Quantcast
Environmental News for a Healthier Planet and Life

Top Companies Invested in Solar Energy Projects

Business
Top Companies Invested in Solar Energy Projects

Some of the leading retailers and manufacturers are atop the list of businesses that have installed the most solar energy in the U.S. in the last year.

The Solar Energy Industries Association's (SEIA) "Solar Means Business" report, released yesterday, shows that businesses, nonprofits and governmental entities have installed 1,000 megawatts (MW) of new photovoltaic (PV) solar projects since last year. That's enough to power 160,000 typical American homes.

Cumulatively, the surveyed entities have installed 3,380 MW of solar energy on 32,800 buildings as of mid-2013—a 40-percent increase over last year.

Graphic credit: Solar Energy Industries Association

“The list of companies moving to clean, affordable solar energy reads like a ‘who’s who’ of the most successful corporations in America,” said SEIA President and CEO Rhone Resch. “These iconic brands are leading the way when it comes to efforts to reduce our nation’s dangerous dependence on foreign energy sources. They’re also helping to create thousands of American jobs, boost the U.S. economy and improve our environment. At the same time, they’re reducing operating expenses, which benefits both their customers and shareholders.”

The top 25 companies combined for 400 MW of solar capacity, which is a 33 percent increase from last year. Walmart has the greatest capacity of solar energy as well as the largest amount of solar energy systems installed with 215 MW.

“As we work toward our ambitious goal to be supplied 100 percent by renewable energy, solar energy continues to be an important part of our renewable energy portfolio,” Kim Saylors-Laster, Walmart's vice president of energy, said. “With our size and scale, Walmart is in a unique position to encourage innovation and accelerate the adoption of cost-effective, clean energy alternatives, including solar power.”

Despite leading those categories, just 5 percent of Walmart's properties are powered by solar energy. IKEA leads that category with 89 percent.

Developed with Vote Solar, SEIA's report also ranks the amount of states in which businesses have solar-powered structures and deployment by industry.

"For years, the promise of solar was always 'just around the corner,'" Vote Solar Executive Director Adam Browning said. "Well, solar has turned the corner, and found itself on Main Street, USA.

"These companies—titans of American business—may have vastly different products, business models and geographic locations, but they all have something in common: They know a good deal when they see one, and they are going solar in a big way."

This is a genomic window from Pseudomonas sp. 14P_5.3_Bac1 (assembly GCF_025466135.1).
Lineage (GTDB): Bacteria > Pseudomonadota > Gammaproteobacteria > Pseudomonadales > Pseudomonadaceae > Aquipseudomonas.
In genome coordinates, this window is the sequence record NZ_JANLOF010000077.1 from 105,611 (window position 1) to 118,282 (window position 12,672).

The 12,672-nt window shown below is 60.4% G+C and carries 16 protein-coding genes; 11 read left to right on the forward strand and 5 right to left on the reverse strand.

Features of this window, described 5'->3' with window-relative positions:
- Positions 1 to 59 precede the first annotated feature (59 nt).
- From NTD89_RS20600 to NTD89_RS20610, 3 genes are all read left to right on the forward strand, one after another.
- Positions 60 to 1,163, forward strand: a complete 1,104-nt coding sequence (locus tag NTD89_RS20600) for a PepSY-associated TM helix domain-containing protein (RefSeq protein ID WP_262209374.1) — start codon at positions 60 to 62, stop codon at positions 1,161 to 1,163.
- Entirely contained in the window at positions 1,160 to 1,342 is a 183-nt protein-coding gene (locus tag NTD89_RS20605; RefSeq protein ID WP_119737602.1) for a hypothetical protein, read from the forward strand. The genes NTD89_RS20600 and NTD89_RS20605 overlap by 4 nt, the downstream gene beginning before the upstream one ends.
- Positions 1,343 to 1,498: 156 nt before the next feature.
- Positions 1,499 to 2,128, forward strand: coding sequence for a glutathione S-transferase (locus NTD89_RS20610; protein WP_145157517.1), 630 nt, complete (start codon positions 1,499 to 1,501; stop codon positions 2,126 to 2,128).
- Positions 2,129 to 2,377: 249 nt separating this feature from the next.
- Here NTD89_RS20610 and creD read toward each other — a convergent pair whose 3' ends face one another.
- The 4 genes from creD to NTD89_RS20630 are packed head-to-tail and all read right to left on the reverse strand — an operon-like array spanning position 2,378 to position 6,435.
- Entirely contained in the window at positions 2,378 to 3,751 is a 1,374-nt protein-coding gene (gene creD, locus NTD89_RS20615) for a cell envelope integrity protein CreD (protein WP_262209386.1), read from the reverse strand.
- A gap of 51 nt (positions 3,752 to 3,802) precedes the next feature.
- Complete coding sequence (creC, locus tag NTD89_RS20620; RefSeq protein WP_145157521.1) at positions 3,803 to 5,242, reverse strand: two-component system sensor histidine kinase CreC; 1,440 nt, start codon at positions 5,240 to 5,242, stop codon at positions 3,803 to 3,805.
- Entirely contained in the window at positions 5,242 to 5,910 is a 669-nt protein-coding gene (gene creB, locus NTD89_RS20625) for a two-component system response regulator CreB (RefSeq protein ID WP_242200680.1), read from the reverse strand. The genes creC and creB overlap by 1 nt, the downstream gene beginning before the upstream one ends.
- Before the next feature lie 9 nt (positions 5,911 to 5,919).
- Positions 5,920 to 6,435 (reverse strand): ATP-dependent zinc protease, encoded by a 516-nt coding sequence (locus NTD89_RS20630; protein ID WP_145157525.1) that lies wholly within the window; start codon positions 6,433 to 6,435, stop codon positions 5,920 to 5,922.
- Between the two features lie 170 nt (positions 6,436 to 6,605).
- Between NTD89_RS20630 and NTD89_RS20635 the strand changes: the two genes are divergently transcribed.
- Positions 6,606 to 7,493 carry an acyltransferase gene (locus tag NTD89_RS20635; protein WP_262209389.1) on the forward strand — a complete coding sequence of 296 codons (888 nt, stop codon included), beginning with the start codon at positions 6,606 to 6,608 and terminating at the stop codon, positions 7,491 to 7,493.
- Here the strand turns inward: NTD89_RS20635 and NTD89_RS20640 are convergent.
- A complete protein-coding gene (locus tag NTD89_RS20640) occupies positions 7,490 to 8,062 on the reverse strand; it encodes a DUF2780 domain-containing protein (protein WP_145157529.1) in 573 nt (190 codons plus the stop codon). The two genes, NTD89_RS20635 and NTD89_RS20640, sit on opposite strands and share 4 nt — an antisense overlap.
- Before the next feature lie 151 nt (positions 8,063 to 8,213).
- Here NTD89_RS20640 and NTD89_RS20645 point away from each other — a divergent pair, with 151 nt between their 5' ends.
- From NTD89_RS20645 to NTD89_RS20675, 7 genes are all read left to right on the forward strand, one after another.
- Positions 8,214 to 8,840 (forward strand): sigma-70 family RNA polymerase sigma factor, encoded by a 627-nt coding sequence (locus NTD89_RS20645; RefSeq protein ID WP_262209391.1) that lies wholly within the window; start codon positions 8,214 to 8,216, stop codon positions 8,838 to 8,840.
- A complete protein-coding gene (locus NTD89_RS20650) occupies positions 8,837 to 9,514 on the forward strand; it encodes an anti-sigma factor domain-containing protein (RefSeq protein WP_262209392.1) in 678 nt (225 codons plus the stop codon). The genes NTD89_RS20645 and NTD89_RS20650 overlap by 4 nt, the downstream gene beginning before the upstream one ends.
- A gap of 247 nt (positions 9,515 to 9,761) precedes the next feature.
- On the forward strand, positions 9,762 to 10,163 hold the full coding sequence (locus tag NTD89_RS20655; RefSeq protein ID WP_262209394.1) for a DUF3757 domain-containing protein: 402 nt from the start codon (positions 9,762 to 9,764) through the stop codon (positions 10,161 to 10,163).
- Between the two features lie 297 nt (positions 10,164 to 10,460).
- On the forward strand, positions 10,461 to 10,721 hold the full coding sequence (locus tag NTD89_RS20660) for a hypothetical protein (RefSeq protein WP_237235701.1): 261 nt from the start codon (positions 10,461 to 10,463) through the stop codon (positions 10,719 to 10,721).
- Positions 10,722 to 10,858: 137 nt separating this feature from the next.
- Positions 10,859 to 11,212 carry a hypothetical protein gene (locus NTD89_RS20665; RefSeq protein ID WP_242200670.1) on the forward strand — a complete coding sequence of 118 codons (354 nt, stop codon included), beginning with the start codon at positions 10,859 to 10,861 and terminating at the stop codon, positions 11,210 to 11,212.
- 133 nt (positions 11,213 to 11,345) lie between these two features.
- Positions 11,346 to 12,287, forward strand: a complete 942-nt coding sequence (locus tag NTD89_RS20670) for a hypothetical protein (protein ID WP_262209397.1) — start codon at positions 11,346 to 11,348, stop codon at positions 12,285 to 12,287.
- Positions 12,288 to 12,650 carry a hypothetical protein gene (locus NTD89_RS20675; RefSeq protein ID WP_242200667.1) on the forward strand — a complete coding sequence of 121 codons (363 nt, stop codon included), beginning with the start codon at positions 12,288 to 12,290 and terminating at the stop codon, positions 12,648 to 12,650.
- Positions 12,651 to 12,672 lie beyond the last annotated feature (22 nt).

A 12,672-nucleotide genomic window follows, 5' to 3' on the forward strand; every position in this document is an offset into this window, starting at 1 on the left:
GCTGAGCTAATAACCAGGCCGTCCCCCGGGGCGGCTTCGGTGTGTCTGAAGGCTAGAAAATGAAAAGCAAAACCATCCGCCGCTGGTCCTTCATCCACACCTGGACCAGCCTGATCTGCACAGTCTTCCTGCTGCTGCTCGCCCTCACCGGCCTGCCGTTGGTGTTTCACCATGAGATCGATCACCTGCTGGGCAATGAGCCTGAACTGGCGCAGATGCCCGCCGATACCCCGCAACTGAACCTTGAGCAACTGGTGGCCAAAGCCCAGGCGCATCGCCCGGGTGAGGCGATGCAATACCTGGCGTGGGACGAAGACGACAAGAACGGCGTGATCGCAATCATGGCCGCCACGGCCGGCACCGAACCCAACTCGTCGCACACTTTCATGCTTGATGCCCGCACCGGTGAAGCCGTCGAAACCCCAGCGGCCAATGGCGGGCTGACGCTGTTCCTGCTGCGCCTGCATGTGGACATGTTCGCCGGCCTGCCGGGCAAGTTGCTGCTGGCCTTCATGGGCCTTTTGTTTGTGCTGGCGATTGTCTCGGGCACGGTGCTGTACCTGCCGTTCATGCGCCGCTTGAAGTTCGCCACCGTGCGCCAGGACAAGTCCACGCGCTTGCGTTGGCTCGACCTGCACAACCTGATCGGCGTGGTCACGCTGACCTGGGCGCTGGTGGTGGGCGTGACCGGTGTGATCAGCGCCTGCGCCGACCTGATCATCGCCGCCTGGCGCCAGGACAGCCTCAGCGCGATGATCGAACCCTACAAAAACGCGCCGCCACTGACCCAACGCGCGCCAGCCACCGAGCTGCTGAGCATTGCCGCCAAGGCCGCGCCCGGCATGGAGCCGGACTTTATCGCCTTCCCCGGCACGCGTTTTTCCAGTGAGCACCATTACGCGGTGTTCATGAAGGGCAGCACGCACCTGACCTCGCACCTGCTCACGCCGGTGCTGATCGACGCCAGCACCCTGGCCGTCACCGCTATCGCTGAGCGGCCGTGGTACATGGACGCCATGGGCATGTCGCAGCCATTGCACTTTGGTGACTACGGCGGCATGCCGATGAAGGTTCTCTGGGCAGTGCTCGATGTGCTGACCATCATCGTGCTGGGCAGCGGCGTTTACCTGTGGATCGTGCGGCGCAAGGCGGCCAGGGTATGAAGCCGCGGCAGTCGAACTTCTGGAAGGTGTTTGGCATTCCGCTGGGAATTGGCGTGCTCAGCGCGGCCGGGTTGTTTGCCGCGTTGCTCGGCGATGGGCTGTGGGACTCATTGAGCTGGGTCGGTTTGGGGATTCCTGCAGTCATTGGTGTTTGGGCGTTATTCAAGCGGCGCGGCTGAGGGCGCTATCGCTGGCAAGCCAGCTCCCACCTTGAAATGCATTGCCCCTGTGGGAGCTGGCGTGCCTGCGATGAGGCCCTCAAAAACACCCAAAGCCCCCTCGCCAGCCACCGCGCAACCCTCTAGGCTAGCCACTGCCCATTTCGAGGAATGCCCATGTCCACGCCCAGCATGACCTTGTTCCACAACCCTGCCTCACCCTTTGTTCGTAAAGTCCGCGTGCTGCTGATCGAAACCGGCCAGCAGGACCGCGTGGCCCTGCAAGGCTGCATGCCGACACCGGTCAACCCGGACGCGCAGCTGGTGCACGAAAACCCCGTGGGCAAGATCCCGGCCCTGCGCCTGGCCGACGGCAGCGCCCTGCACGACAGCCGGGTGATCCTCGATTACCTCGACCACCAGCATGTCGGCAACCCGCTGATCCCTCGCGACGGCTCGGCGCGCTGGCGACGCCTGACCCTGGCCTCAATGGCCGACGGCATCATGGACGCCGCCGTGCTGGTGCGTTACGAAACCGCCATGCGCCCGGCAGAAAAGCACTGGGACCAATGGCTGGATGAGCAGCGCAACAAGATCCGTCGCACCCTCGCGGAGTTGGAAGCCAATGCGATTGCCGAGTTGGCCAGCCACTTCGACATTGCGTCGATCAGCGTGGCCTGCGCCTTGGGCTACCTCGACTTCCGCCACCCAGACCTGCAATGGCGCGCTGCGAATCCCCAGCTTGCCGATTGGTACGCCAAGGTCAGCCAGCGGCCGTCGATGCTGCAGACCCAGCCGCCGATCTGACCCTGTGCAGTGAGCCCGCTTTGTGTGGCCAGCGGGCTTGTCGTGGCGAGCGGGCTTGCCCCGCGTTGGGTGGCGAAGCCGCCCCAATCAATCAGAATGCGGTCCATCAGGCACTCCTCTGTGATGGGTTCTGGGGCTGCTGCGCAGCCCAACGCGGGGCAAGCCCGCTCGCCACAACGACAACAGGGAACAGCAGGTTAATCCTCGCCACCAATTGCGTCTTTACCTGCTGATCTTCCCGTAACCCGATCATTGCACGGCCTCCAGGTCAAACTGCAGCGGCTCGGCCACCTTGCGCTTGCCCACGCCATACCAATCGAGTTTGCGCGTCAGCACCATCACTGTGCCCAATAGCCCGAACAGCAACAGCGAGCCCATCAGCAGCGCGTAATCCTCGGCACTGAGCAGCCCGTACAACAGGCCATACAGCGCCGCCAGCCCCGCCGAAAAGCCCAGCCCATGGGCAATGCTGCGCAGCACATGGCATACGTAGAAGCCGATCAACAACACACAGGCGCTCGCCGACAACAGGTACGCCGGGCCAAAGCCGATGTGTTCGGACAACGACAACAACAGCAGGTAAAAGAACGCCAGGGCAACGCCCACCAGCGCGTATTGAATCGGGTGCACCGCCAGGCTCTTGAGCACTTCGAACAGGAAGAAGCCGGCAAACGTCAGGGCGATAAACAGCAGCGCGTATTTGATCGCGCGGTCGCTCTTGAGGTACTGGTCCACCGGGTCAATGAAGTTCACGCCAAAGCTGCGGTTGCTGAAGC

By Michael Svoboda, Ph.D.

Despite a journey to this moment even more treacherous than expected, Americans now have a fresh opportunity to act, decisively, on climate change.

The authors of the many new books released in just the past few months (or scheduled to be published soon) seem to have anticipated this pivotal moment.

Read More Show Less

EcoWatch Daily Newsletter

Marsh Creek in north-central California is the site of restoration project that will increase residents' access to their river. Amy Merrill

By Katy Neusteter

The Biden-Harris transition team identified COVID-19, economic recovery, racial equity and climate change as its top priorities. Rivers are the through-line linking all of them. The fact is, healthy rivers can no longer be separated into the "nice-to-have" column of environmental progress. Rivers and streams provide more than 60 percent of our drinking water — and a clear path toward public health, a strong economy, a more just society and greater resilience to the impacts of the climate crisis.

Read More Show Less

Trending

A Brood X cicada in 2004. Pmjacoby / CC BY-SA 3.0

Fifteen states are in for an unusually noisy spring.

Read More Show Less
A creative depiction of bigfoot in a forest. Nisian Hughes / Stone / Getty Images

Deep in the woods, a hairy, ape-like man is said to be living a quiet and secluded life. While some deny the creature's existence, others spend their lives trying to prove it.

Read More Show Less
President of the European Investment Bank Werner Hoyer holds a press conference in Brussels, Belgium on Jan. 30, 2020. Dursun Aydemir / Anadolu Agency via Getty Images

By Jon Queally

Noted author and 350.org co-founder Bill McKibben was among the first to celebrate word that the president of the European Investment Bank on Wednesday openly declared, "To put it mildly, gas is over" — an admission that squares with what climate experts and economists have been saying for years if not decades.

Read More Show Less